Error In Declaration Insufficient To Sink IPR

Jones Day

Jones Day

In a precedential opinion, the Court of Appeals for the Federal Circuit vacated a final written decision in which the Patent Trial and Appeal Board (“PTAB”) found that Apple had failed to meet its burden of showing unpatentability due to an error in its expert declaration. Apple Inc. v. Corephotonics, Ltd., Nos. 2022-1350, 2022-1351 (Fed. Cir. Sep. 11, 2023). The Federal Circuit held that the PTAB’s decision violated the Administrative Procedure Act (“APA”) because the decision was based on a ground not raised by any party.

Apple had filed a petition for inter partes review challenging the patentability of certain claims of U.S. Patent No. 10,225,479. The ’479 patent relates to a dual-aperture digital camera that combines images taken from two different lenses to create a single image. The challenged claims included limitations relating to certain camera parameters, such as track length, focal length, and pixel size. Apple’s petition contended that the claims were obvious in view of two prior art references that, when combined, allegedly disclosed the claimed camera parameters. Apple supported its petition with a declaration from an expert, Dr. Sasián.

In the Background section of its Patent Owner Response, Corephotonics noted a typographical error in Dr. Sasián’s declaration that resulted in inaccurate calculations for his field curvature, distortion, and optical path difference (“OPD”) fan plots. Based on the error in Dr. Sasián’s declaration, the PTAB found that Apple failed to meet its burden to show that the challenged claims were unpatentable.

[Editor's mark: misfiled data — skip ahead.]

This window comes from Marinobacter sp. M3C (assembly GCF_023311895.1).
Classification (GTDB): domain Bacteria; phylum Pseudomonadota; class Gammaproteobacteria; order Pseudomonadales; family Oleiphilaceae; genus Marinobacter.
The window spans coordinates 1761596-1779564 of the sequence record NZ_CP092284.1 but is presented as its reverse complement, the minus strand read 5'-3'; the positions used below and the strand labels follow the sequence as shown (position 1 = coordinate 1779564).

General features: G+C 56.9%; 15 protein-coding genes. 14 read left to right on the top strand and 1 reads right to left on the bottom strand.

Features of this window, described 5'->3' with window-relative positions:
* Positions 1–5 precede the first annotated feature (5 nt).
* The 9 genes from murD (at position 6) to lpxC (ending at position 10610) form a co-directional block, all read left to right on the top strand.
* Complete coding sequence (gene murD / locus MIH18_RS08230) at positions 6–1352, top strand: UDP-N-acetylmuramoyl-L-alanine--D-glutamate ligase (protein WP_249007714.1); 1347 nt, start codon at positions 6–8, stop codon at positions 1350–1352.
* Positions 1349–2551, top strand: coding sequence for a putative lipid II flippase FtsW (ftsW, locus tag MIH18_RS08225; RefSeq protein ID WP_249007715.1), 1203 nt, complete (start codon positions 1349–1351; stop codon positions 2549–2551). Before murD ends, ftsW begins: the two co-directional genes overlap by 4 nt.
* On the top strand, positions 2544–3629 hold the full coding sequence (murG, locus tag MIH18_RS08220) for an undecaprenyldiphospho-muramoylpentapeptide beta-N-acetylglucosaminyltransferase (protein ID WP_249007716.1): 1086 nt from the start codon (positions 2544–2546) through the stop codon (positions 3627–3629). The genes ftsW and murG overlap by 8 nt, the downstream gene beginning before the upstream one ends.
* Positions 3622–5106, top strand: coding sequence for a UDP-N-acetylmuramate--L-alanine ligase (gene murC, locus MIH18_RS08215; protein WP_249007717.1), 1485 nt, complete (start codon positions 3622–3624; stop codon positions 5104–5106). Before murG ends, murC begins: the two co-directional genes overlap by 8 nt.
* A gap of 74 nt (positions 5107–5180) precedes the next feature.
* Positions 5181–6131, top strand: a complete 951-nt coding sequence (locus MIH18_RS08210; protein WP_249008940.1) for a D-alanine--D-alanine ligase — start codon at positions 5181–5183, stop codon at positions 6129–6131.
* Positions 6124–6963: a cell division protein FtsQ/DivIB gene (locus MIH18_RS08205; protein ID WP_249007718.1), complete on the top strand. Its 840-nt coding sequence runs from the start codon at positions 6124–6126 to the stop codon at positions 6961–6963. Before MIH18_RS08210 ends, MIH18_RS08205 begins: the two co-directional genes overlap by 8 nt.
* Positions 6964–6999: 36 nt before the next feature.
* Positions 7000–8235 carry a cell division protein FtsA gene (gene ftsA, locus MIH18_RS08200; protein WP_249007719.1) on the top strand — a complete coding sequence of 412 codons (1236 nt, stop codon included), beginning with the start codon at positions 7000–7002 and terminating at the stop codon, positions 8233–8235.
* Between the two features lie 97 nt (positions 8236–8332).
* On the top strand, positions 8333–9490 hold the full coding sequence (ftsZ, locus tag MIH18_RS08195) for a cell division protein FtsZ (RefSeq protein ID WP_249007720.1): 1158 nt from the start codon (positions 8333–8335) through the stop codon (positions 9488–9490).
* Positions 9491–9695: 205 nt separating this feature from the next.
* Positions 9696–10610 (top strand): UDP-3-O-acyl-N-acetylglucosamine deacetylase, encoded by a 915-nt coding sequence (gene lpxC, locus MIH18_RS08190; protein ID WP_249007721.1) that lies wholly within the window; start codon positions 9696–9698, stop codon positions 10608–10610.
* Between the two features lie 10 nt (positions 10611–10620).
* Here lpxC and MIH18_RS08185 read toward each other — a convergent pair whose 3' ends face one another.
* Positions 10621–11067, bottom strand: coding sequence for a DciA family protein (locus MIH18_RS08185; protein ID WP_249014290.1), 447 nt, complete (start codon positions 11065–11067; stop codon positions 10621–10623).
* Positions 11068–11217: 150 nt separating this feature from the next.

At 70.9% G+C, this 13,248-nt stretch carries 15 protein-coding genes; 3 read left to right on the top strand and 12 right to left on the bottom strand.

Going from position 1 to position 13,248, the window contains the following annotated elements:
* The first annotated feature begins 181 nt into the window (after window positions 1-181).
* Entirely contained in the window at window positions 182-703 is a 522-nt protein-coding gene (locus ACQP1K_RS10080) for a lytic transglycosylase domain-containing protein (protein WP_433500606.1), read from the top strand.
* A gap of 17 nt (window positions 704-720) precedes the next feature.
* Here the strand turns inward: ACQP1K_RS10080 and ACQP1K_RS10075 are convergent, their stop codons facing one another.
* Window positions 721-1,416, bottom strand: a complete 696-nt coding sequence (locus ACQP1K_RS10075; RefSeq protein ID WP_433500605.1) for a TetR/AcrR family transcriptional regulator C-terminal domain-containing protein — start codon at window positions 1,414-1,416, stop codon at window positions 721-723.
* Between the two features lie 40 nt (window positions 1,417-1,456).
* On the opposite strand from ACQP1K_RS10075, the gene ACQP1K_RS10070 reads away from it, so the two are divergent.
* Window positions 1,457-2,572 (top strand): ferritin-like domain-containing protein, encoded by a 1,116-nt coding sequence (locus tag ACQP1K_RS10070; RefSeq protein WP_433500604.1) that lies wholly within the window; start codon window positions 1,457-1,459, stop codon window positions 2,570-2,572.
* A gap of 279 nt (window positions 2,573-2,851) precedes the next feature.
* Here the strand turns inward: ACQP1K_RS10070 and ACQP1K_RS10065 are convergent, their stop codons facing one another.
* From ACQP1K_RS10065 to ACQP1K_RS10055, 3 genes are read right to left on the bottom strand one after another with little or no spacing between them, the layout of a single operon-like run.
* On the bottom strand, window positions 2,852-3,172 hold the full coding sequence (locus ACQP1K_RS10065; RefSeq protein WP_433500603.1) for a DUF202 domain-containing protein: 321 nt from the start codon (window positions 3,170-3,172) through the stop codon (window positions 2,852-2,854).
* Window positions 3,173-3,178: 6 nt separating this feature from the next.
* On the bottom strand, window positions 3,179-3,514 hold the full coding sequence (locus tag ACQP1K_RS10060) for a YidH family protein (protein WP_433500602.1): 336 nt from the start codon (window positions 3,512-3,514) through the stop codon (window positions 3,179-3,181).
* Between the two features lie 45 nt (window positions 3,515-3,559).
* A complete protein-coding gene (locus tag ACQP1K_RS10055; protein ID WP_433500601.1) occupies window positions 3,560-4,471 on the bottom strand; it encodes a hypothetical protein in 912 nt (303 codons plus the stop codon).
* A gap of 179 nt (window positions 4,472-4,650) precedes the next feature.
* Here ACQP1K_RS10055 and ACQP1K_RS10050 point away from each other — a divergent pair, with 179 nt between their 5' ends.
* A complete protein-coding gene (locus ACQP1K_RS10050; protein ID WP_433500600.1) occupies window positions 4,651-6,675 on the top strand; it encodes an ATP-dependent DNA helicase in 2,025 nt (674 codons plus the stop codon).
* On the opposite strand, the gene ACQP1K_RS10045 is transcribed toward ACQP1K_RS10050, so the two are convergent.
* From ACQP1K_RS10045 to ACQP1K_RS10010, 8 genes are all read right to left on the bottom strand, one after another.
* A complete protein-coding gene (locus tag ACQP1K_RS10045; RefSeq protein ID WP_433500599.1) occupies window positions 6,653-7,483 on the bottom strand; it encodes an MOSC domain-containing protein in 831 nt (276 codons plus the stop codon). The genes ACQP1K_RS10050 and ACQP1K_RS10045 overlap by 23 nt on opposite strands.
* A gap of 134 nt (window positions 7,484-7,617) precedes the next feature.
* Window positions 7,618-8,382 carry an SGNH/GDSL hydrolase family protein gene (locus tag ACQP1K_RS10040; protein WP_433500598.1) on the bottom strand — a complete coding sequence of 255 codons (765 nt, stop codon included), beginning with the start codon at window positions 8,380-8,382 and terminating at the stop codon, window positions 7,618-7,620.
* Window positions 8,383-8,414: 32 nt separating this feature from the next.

The Federal Circuit held that the PTAB’s focus on the typographical error violated the notice requirement of the APA. Corephotonics only briefly mentioned the error in the Background section of its Patent Owner Response. Corephotonics did not rely on the error in any of its substantive arguments in which it contended that the challenged claims were obvious. Indeed, as the Federal Circuit noted, the typographical error could not have formed a basis for a substantive challenge as Corephotonics only stated that the error affected the calculations for field curvature, distortion, and OPD fan plots – none of which were claimed or affect the camera parameters that were claimed.

As the Patent Owner never identified the error as a dispositive issue, the Federal Circuit found that Apple was not provided with fair notice and an opportunity to be heard on the issue.


A passing reference to an issue in the Background section of a party’s filing may not provide a sufficient basis to support a PTAB determination. Both Petitioners and Patent Owners should be sure to present in detail any arguments on which they want the PTAB to base its decision.

DISCLAIMER: Because of the generality of this update, the information provided herein may not be applicable in all situations and should not be acted upon without specific legal advice based on particular situations.

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